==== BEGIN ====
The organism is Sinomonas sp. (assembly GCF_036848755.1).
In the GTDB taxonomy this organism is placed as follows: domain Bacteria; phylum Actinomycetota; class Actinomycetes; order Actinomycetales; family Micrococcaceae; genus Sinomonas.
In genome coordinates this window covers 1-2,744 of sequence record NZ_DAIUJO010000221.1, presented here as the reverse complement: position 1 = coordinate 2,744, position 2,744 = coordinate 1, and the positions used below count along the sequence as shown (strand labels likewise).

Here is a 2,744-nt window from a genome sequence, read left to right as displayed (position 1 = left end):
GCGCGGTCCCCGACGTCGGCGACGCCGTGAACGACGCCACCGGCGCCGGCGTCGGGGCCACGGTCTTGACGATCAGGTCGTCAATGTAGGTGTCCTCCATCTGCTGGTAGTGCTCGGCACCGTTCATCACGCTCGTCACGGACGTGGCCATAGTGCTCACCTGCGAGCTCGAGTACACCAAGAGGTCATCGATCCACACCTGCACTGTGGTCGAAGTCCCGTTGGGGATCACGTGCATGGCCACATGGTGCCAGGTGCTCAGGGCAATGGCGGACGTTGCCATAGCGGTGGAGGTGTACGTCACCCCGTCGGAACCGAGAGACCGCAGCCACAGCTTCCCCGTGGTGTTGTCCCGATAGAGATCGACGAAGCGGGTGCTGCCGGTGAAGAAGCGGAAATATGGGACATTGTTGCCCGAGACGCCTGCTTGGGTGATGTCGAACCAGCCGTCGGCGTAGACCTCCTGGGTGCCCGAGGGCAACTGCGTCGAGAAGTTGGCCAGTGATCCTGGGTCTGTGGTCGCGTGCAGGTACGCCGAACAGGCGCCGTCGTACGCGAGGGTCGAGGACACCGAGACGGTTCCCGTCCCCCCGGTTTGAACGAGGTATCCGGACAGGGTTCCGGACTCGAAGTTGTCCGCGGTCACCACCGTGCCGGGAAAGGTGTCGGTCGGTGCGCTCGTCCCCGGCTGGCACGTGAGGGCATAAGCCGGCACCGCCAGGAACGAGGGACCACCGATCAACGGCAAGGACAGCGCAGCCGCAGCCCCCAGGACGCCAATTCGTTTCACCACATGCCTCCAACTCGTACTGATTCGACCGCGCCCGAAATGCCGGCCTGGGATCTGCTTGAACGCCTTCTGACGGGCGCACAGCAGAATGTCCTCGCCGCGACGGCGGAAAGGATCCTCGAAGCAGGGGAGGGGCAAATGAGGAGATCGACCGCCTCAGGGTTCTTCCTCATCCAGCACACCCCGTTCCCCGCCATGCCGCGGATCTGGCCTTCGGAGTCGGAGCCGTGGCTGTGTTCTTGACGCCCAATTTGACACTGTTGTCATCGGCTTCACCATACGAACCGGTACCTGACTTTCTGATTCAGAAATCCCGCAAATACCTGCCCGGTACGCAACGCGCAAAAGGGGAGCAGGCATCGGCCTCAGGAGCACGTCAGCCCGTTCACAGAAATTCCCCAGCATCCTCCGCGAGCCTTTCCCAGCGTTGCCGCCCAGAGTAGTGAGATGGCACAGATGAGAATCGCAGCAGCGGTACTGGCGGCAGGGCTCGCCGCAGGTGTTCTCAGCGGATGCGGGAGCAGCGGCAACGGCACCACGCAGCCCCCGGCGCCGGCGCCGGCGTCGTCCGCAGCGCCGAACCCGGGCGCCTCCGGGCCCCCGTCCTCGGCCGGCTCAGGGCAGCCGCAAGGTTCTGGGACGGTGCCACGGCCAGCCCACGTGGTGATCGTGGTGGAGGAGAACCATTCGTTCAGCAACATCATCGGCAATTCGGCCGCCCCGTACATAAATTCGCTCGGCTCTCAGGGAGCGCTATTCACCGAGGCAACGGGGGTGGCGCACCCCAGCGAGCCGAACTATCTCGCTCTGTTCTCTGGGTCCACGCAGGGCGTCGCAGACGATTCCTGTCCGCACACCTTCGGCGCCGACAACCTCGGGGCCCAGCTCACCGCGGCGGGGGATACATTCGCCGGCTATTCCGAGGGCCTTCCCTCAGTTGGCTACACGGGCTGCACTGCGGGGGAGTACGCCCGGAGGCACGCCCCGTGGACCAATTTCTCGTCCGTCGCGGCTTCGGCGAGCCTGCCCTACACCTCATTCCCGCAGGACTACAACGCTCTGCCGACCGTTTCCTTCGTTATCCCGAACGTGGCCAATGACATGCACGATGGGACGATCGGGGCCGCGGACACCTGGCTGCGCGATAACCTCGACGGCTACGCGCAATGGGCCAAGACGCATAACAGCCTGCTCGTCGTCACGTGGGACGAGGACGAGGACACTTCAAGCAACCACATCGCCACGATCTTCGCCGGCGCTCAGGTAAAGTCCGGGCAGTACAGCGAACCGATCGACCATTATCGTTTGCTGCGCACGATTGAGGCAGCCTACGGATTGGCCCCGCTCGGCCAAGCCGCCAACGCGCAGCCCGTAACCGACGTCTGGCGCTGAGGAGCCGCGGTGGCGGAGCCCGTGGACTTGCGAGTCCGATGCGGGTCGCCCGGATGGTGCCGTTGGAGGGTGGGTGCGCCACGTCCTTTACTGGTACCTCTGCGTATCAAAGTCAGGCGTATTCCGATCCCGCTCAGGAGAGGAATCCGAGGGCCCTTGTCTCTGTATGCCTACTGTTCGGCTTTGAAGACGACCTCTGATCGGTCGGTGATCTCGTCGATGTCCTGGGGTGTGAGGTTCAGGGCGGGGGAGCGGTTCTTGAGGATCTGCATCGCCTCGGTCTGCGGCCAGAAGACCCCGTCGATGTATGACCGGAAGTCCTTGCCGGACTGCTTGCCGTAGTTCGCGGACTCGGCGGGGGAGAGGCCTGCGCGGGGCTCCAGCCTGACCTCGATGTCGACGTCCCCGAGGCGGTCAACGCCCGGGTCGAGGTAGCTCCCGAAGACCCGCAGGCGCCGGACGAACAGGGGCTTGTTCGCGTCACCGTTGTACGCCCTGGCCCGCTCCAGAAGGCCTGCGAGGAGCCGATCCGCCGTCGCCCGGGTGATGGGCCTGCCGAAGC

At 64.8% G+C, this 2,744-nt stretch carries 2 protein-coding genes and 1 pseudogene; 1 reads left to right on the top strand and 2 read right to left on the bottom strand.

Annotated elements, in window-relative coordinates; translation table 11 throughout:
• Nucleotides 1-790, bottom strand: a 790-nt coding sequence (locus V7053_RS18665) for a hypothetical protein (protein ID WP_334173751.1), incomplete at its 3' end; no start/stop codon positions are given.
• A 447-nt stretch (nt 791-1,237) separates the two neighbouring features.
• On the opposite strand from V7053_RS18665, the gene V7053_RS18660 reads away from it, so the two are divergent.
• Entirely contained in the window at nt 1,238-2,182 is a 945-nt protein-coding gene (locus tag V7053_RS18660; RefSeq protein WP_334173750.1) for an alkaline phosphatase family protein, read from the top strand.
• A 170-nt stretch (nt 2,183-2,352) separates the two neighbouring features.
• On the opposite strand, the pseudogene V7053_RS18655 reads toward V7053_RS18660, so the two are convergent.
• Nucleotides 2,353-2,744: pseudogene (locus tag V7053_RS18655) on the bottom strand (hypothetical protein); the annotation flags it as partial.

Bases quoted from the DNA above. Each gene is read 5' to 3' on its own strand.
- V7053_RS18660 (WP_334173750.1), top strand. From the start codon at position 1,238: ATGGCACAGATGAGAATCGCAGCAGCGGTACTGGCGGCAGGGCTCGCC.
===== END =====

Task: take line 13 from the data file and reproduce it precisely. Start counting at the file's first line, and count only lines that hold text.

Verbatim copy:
• On the opposite strand, the pseudogene V7053_RS18655 reads toward V7053_RS18660, so the two are convergent.